7. Lido and Rocket Pool each offer what are commonly referred to as “liquid staking” programs. “Staking,” in the context of a blockchain network, refers to the commitment of the native crypto asset of the blockchain (in the case of the Ethereum blockchain, for example, ether or “ETH”) in order to act as a “validator” of transactions recorded on that network. Blockchain validators perform certain functions to earn rewards in the form of additional tokens and, when selected, proposing new blocks to the blockchain. Lido and Rocket Pool offer an investment program known as a “staking program,” centered around this feature of the Ethereum blockchain. In essence, Lido and Rocket Pool each pool ETH contributed by investors and stakes it on the blockchain, using their technological expertise to earn returns that the typical investor would not be able to earn on their own. Upon receipt of an investor’s ETH, Lido and Rocket Pool issue the investor a new crypto asset in return—stETH or rETH, respectively—representing the investor’s pro-rata interest in the staking pool and its rewards. Lido and Rocket Pool refer to their staking programs as “liquid” because investors’ interests in the programs—represented by the stETH and rETH tokens—are tradable on the secondary market, thereby providing investors a mechanism to exit their investment position, whereas tokens staked directly on the blockchain cannot be easily accessed while they are staked.

8. The Lido and Rocket Pool staking programs are each offered and sold as investment contracts and, therefore, securities. Specifically, as described in more detail below, investors make an investment of ETH in a common enterprise with a reasonable expectation of profits from the managerial efforts of Lido and Rocket Pool, respectively. Yet, neither Lido nor Rocket Pool has filed a registration statement with the Commission for the offer and sale of these investment contracts.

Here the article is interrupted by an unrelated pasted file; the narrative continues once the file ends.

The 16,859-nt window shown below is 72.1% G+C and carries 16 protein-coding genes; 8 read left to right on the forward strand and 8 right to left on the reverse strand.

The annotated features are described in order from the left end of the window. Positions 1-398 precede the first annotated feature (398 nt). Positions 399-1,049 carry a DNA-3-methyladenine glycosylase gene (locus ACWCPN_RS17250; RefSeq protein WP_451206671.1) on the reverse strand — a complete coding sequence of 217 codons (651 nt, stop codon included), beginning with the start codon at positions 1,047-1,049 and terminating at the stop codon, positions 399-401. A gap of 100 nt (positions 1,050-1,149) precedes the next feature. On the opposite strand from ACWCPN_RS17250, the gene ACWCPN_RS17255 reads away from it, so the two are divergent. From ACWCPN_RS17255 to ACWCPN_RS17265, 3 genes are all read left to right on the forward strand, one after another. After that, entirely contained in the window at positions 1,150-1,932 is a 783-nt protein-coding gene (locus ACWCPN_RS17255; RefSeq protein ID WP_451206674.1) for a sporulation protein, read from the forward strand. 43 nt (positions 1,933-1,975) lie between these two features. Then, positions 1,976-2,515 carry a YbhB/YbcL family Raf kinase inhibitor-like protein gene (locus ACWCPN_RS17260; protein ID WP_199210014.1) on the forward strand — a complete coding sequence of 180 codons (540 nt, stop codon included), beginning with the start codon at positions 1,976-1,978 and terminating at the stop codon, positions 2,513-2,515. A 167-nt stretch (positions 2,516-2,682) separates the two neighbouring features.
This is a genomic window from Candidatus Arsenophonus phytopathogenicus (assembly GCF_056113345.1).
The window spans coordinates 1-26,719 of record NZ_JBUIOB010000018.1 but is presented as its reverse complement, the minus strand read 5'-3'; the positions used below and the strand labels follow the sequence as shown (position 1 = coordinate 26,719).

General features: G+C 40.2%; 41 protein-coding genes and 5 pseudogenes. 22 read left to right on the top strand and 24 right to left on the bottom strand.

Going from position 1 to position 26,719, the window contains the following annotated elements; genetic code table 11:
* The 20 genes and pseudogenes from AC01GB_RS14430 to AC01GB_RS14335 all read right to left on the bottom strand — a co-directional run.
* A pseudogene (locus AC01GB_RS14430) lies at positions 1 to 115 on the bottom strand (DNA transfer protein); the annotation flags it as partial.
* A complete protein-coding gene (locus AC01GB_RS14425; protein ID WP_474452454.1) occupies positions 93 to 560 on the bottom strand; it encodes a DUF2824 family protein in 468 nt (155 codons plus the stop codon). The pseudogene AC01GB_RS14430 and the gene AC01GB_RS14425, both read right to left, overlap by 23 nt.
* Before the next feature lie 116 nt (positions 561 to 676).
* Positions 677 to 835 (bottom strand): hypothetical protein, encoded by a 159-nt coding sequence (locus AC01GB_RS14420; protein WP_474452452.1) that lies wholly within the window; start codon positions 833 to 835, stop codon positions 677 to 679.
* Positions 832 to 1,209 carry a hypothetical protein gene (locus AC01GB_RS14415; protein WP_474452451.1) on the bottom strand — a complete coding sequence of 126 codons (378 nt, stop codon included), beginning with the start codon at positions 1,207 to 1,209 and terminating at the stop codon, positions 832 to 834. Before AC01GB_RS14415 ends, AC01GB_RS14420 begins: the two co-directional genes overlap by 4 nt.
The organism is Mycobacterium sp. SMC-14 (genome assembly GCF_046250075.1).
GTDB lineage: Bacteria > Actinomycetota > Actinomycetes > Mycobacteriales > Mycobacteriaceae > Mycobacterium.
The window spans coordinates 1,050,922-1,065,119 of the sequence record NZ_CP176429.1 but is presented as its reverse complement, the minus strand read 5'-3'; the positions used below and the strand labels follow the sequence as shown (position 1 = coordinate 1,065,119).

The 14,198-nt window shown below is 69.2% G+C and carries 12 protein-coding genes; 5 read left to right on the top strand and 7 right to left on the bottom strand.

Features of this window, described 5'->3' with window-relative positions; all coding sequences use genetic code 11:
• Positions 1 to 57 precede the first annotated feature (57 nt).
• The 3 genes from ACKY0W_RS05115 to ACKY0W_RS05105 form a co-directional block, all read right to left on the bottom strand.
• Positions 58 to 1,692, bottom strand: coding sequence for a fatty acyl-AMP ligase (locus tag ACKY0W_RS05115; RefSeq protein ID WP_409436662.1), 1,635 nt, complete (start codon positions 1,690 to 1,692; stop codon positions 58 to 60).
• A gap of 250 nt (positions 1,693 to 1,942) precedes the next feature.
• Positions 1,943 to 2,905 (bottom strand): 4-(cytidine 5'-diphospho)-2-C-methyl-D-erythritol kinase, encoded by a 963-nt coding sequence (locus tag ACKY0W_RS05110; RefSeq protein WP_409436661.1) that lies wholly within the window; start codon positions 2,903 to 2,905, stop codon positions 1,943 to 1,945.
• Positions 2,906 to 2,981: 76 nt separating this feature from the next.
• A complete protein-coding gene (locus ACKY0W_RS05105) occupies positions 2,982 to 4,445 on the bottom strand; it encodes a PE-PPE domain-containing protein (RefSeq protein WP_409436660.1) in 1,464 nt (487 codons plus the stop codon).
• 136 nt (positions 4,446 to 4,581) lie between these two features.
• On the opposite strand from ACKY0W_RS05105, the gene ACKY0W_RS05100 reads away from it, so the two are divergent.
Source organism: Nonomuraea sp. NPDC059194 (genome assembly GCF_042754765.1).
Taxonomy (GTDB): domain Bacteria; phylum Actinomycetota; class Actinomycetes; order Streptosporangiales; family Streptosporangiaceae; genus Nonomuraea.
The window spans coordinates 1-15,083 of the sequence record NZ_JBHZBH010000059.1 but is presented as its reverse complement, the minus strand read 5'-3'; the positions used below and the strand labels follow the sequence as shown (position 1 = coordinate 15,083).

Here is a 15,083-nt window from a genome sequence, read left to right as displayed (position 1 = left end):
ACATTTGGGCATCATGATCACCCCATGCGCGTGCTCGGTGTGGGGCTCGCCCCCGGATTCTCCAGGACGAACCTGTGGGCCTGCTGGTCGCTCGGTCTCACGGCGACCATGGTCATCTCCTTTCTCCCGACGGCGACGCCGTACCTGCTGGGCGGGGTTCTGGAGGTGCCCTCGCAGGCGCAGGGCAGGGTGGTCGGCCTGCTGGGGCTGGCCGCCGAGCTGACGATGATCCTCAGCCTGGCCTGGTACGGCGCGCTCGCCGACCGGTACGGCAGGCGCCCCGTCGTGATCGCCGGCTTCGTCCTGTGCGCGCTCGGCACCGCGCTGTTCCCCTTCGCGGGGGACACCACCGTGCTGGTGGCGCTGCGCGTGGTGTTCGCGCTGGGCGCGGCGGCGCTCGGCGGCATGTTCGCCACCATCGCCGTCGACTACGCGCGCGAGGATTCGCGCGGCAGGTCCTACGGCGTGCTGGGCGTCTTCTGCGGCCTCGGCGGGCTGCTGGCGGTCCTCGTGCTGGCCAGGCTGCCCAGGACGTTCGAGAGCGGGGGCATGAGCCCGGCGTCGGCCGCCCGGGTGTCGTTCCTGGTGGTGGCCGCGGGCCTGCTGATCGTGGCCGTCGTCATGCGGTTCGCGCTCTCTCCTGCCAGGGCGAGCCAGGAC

9. Consensys, for its part, brokers and also offers and sells these securities in unregistered transactions through its “MetaMask Staking” platform. By soliciting investors to participate in the Lido and Rocket Pool staking programs and by acting as an intermediary between Lido and Rocket Pool, on one hand, and investors in their respective staking programs on the other, Consensys was an integral part of the distribution of these securities. Indeed, Consensys developed and deployed MetaMask Staking for the specific purpose of offering and selling the Lido and Rocket Pool staking program investment contracts. Consensys solicits investments in the Lido and Rocket Pool staking programs through “MetaMask Staking.” When an investor makes a request to invest with Lido or Rocket Pool via MetaMask Staking, Consensys transfers the ETH to Lido or Rocket Pool on the investor’s behalf and transfers newly issued stETH or rETH from Lido or Rocket Pool to the investor’s MetaMask Wallet (a Consensys-developed software application for storing investors’ crypto assets, as explained below). MetaMask Staking investors never interact directly with Lido or Rocket Pool; all investor interactions are directly with Consensys’s platform.

10. Despite performing brokerage functions, Consensys has not registered as a broker with the Commission, in violation of the federal securities laws. As further explained below, those provisions mandate transparency, including the disclosure of conflicts of interest, so that investors receive information necessary to make informed investment decisions. Registration also requires broker-dealers to comply with applicable financial responsibility requirements that protect customers and other market participants.

11. Consensys’s unregistered offer and sale of the Lido and Rocket Pool securities, as to which it also acts as an unregistered broker, violates the federal securities laws. It deprives investors of the protections afforded to them by the federal securities laws. Indeed, registration statements provide investors with material information about the securities offering and the issuer’s business and financial condition, so that investors can make informed investment decisions.

12. With MetaMask Swaps and MetaMask Staking, Consensys has inserted itself into the U.S. securities markets, yet failed to act in accordance with the provisions of the federal securities laws to which it is subject and that exist to protect investors.

Continue Reading Here.

About HackerNoon Legal PDF Series: We bring you the most important technical and insightful public domain court case filings.

This court case retrieved on June 28, 2024, is part of the public domain. The court-created documents are works of the federal government, and under copyright law, are automatically placed in the public domain and may be shared without legal restriction.